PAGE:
Which isn’t to say that no answers are given. We have to jump back halfway through the book to the underworld (Book 11) and the blind prophet Tiresias who meets Odysseus before his return.
He is explaining when Odysseus will finally achieve reconciliation and he says that he will have one last journey, to strap an oar to his back and journey inland until he meets a people who don’t recognize it or thing that it is a winnowing fan.
There he will make a sacrifice to Poseidon. The idea of an instrument necessary for sailing, for going to fight, as a tool to separate grain from chaffe is full of symbolism, maybe the predecessor for turning swords into ploughshares.
It’s burial in the middle of the epic though is telling. We never come back to the fulfilling of the prophecy. We could write it off as a mistake by Homer. After all he didn’t have the benefit of history books and graduate programs (?). But I think the more important thing is to think of this as a directive, and the open ending as work still to be done, a bridge in need of building.
I wanted to close with a poem that is about as open ended about reconciliation as what we’ve been talking about.
Redness invades a soldier’s face
after the vise of crossed arms closes
against the cracked proving ground.
Still, it surprises me. We practice
the chokes, the pressure points, the things
I hope we will never use. My hands grip
his collar from the inside
in that textbook way so my arms
can cross, scissor-like, cutting air.
“Switch places!” booms the instructor’s voice
and my head rests now, near a black
fire ant mound. It is only a matter of time
before the invaded army swarms.
My partner grabs, pulls, crosses
and while I’m staring upward ,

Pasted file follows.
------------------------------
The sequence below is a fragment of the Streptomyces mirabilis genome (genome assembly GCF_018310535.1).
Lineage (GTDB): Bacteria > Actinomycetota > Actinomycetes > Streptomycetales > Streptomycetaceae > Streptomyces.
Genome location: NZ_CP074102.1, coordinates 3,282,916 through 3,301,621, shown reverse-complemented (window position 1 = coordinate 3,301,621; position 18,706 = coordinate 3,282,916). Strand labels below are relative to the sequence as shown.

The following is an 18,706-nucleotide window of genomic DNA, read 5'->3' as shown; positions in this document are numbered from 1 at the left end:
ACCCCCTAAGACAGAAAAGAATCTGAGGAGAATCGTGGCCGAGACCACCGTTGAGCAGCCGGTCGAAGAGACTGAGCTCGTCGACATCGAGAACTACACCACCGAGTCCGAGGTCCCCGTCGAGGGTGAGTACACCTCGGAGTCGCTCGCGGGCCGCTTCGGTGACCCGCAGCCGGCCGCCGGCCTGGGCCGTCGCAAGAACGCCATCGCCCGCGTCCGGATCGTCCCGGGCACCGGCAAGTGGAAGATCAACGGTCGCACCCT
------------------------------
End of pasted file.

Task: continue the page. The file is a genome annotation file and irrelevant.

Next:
the white sky blinds until air vanishes
and the world turns black again.
On another country’s unforgiving earth
one hand learns to rest on the trigger well.
The other hand rehearses: grab, pull, cross.
Oil black eyes follow me, never quite
meeting mine. Children stare from open doors
at my neck. School has been closed six years
and I have become their text.
These days they have only time: watch, study, wait.
Even the ground, where beneath doorways
a camel spider drags the larger lizard
in its jaw, strives to take a man’s breath away.
The house that welcomes me
feels foreign, as if ceramic tile
dares to crack beneath my soles
which still carry grains of sand.
Outside the screen door, a moth
breaks its body against the porch light.
Interlocking my fingers -- the only way
I know not to catch it mid-frustrated-flight
and rub its body between fingertips.
In our bedroom you stretch
half-naked across our mattress.
“Why do you never sleep here?”
I can only shrug while looking at your neck
knowing where each vein and artery rest.
I wander off, another night drawn
to the glow of blue television light,
hands under my folded arms. I know
these hands wait for a more useful task.
In writing this it hit me that I haven’t really been talking about war poetry or war or overseas. I think back to the cadences, many of which changed in my life in the military, and the othering that they do – the fact that what makes a person efficient in one specific realm takes on an unintended life of its own.
We have only to look at social media or our 24 hour news cycle to see what happens when language reduces people to a single story or stereotype. What makes person efficient in that war zone is playing with fire at home.
Misused this language separates the returning person from the village.
Perhaps our winnowed fan is in our language and instead of diminishing and dehumanizing, it can be showing a world that is possible. The flawed warrior returning and taking off the armor, but also the village who doesn't attach the term hero, and doesn't respond hatefully when he fails to live up it. Poetry resists the easy answer and stereotype allowing both worlds to be in the same space. It can be used by witnesses to combine a hard earned knowledge of harshness with our own empathetic selves the two worlds we attempt to occupy.
Teaching creative writing in a prison offers so many rewards along with many uncertainties. The reward is often hearing a story that reaches a depth or a power not often heard in a writing class. Or sometimes seeing something click with a student when you share a favorite poem that fits the theme for the week.
The uncertainty is wondering if the poems you pick will fall flat or if you will run out of approaches in helping the class understand it. I can't assume the students took a prerequisite class or assign them to go 'look it up.' Whatever we're going to understand we're going to understand right there right then.